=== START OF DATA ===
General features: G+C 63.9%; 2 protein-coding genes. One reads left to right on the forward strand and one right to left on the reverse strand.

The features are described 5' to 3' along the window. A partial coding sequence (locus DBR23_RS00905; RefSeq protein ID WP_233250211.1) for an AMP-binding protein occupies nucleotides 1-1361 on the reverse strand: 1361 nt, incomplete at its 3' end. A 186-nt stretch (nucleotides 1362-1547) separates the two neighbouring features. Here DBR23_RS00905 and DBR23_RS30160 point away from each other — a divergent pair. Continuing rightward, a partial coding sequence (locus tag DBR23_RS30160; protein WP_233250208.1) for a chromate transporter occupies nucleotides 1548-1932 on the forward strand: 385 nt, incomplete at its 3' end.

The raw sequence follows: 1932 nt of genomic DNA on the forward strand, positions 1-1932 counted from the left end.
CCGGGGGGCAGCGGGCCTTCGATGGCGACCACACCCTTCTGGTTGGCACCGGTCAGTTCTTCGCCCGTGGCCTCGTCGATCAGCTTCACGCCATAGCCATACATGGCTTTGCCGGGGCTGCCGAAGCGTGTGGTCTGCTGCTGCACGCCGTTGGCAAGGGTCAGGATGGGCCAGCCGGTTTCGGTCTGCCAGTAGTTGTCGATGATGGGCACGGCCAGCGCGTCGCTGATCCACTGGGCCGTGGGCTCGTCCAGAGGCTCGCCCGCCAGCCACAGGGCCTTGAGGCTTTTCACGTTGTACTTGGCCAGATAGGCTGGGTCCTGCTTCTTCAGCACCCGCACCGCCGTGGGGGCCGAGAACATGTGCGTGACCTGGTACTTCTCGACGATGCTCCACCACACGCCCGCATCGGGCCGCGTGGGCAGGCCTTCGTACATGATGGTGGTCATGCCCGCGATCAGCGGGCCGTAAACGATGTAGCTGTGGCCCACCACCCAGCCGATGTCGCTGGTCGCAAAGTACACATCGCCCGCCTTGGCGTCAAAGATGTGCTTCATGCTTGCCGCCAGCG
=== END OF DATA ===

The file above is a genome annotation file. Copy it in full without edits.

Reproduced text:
General features: G+C 63.9%; 2 protein-coding genes. One reads left to right on the forward strand and one right to left on the reverse strand.

The features are described 5' to 3' along the window. A partial coding sequence (locus DBR23_RS00905; RefSeq protein ID WP_233250211.1) for an AMP-binding protein occupies nucleotides 1-1361 on the reverse strand: 1361 nt, incomplete at its 3' end. A 186-nt stretch (nucleotides 1362-1547) separates the two neighbouring features. Here DBR23_RS00905 and DBR23_RS30160 point away from each other — a divergent pair. Continuing rightward, a partial coding sequence (locus tag DBR23_RS30160; protein WP_233250208.1) for a chromate transporter occupies nucleotides 1548-1932 on the forward strand: 385 nt, incomplete at its 3' end.

The raw sequence follows: 1932 nt of genomic DNA on the forward strand, positions 1-1932 counted from the left end.
CCGGGGGGCAGCGGGCCTTCGATGGCGACCACACCCTTCTGGTTGGCACCGGTCAGTTCTTCGCCCGTGGCCTCGTCGATCAGCTTCACGCCATAGCCATACATGGCTTTGCCGGGGCTGCCGAAGCGTGTGGTCTGCTGCTGCACGCCGTTGGCAAGGGTCAGGATGGGCCAGCCGGTTTCGGTCTGCCAGTAGTTGTCGATGATGGGCACGGCCAGCGCGTCGCTGATCCACTGGGCCGTGGGCTCGTCCAGAGGCTCGCCCGCCAGCCACAGGGCCTTGAGGCTTTTCACGTTGTACTTGGCCAGATAGGCTGGGTCCTGCTTCTTCAGCACCCGCACCGCCGTGGGGGCCGAGAACATGTGCGTGACCTGGTACTTCTCGACGATGCTCCACCACACGCCCGCATCGGGCCGCGTGGGCAGGCCTTCGTACATGATGGTGGTCATGCCCGCGATCAGCGGGCCGTAAACGATGTAGCTGTGGCCCACCACCCAGCCGATGTCGCTGGTCGCAAAGTACACATCGCCCGCCTTGGCGTCAAAGATGTGCTTCATGCTTGCCGCCAGCG